Desperate times call for desperate measures. This well-used statement is as relevant as ever in these times with a pandemic and a looming global financial crisis.
When companies get hit by unforeseen circumstances that make their traditional business model difficult to execute, they are forced to think creatively to stay relevant in the newly created reality.
Airbnb for film equipment — the idea is known, but the impact is huge for creators
Wedio, the Danish startup, has focused on building a marketplace for renting and renting out of high-end film equipment in Denmark, and recently launched their platform in other European markets.
Wedio can best be described as the Airbnb for professional film and photo equipment, and though that business model has been tried out in many different fields with varying success, Wedio believes that the market for film equipment is uniquely suited for the marketplace model.
“Gear is NEED to have instead of nice to have, and can easily cost over €20,000 to buy. Right now, smaller production companies and freelancers are compromising on the quality of their productions, because they can’t afford to buy the right gear” says Daniel Sand, Co-founder & CEO of Wedio.
Previously, creators had the option of contacting the big rental companies, but that could easily be too expensive for their budget, and if they tried to rent gear from their network, there was no insurance to cover damages.
“By gathering the local gear on a single platform, we have seen decreases in rental price of over 40 percent, and because we have an insurance that covers all rentals, our members can feel safe when renting through our platform” Daniel continues.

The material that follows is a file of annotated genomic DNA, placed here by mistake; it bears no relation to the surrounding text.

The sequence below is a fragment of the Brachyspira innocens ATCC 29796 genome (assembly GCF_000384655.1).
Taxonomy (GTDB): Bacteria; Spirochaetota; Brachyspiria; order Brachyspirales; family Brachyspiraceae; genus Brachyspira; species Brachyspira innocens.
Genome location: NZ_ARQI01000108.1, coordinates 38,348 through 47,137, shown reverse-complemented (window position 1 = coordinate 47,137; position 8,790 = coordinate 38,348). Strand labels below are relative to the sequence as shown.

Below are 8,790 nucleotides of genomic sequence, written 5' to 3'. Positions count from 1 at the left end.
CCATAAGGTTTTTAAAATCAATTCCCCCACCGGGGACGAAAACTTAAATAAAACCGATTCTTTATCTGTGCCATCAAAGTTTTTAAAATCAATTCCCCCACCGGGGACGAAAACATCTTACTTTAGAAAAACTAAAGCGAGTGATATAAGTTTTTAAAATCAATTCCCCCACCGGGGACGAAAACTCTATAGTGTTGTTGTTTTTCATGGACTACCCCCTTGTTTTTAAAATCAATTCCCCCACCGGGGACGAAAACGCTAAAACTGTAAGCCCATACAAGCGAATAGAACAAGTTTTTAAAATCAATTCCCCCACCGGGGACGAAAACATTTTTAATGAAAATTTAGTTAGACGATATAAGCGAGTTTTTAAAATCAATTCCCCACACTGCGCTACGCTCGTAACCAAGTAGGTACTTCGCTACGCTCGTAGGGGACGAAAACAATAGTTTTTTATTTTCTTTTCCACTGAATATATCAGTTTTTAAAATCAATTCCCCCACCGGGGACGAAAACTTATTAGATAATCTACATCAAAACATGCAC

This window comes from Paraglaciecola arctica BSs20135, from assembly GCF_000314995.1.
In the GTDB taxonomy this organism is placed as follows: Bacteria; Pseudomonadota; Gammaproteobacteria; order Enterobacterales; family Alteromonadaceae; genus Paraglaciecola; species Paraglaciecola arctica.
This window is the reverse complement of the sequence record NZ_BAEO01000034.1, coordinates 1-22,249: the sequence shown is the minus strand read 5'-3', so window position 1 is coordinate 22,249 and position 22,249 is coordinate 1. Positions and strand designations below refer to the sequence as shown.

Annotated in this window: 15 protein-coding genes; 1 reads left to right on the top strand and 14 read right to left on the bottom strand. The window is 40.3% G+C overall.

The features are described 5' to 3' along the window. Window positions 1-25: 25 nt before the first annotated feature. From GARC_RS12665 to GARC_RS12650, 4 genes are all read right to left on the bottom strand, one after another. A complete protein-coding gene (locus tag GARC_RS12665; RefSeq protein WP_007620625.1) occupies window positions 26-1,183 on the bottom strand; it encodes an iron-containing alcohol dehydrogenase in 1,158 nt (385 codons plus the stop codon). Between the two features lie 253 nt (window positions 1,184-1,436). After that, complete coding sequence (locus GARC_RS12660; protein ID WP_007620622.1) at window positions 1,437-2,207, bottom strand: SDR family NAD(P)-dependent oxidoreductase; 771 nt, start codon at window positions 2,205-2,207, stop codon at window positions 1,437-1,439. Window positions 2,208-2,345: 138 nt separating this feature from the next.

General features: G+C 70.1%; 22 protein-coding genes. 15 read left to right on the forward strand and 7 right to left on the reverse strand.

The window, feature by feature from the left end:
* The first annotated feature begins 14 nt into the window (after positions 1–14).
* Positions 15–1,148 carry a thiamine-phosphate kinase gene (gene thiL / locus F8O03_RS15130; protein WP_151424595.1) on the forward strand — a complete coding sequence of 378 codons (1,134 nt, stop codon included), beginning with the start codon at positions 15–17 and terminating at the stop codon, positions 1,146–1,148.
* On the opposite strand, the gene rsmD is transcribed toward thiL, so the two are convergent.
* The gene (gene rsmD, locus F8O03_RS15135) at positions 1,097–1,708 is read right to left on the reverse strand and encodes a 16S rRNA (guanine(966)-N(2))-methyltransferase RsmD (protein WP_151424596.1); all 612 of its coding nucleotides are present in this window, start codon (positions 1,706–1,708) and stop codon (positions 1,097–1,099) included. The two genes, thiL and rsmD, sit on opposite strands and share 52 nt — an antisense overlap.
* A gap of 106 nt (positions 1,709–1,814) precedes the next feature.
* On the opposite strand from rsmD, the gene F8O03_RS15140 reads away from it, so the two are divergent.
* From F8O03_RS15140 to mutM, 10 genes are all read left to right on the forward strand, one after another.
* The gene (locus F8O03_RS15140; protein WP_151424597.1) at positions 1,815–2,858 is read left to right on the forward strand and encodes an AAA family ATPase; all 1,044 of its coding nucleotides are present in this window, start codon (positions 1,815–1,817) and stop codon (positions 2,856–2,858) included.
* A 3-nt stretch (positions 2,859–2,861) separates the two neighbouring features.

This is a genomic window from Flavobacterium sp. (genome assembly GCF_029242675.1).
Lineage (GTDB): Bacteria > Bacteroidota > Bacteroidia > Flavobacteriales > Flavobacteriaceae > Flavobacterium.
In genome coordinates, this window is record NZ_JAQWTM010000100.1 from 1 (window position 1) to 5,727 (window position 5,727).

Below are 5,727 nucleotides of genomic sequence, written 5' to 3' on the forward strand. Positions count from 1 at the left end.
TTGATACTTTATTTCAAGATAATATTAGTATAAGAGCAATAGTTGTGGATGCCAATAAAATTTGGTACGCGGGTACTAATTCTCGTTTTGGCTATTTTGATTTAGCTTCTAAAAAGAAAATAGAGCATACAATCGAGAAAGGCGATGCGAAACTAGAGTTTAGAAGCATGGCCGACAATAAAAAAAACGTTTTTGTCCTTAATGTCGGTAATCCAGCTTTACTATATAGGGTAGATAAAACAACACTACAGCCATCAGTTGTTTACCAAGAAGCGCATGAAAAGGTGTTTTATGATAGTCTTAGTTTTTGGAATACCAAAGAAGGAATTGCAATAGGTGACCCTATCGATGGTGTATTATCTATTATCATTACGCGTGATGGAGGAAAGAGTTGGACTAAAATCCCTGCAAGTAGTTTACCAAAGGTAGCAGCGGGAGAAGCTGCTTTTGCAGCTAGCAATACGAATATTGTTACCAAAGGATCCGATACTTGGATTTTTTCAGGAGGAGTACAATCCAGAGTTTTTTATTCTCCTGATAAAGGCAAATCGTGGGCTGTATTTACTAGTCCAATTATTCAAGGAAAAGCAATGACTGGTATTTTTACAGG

The potential and their specific execution plans led to great feedback from the community, and a spot in the Startupbootcamp Media cohort, the world’s largest accelerator program for media-based startups.
Everything seemed to be going according to plan and the new markets were beginning to show traction, but like most other marketplaces, Wedio experienced that sharing of gear is difficult when their members are not allowed to meet up because of a pandemic.
Launching the world’s first camera subscription
“Content production will never die. Production companies all over the world have been hit hard by the COVID-19 crisis, and this has led to a huge queue of projects, which the companies will strive to finish as soon as they are able. Furthermore, we humans are drawn towards visual stories, and the current situation will only provide even more stories to tell” says Daniel.
With that in mind, the need for new equipment like cameras, lenses & drones will not go away, but as was seen in the last financial crisis, the means of acquiring gear will take a hit. In the film business, it is a well-known fact, that to keep on top of the technological progress you need to buy the latest gear, but with a crisis, the incentive to invest thousands of euros in expensive gear that will soon be outdated will be a thing of the past.
“Whether you are a freelancer or an employee in a marketing department you are going to be looking for cheaper alternatives to make your production happen – and this is where marketplaces like Wedio will win out”.
To help the creative industry and make it even easier to get started, Wedio is now launching the world’s first rent to own camera subscription.
“By combining our current rental platform with a gear subscription, film producers will now have access to the newest gear for a fixed monthly fee. And by renting out the gear to other members when they are not using it themselves, they are now able to finance the gear itself. We think that is pretty smart” Daniel finishes.
Wedio is a sharing platform that enables easy and affordable rentals of professional film and photo equipment with insurance. A concept that is known from Airbnb.
Wedio offers global insurance when you rent or subscribe to gear through Wedio.
Wedio currently has +4,000 members on their platform and gear valued at over 15 million euros.
Wedio cover subscriptions with global shipping
Wedio is founded by Daniel Sand, Morten Aebeloe and Kasper Vesth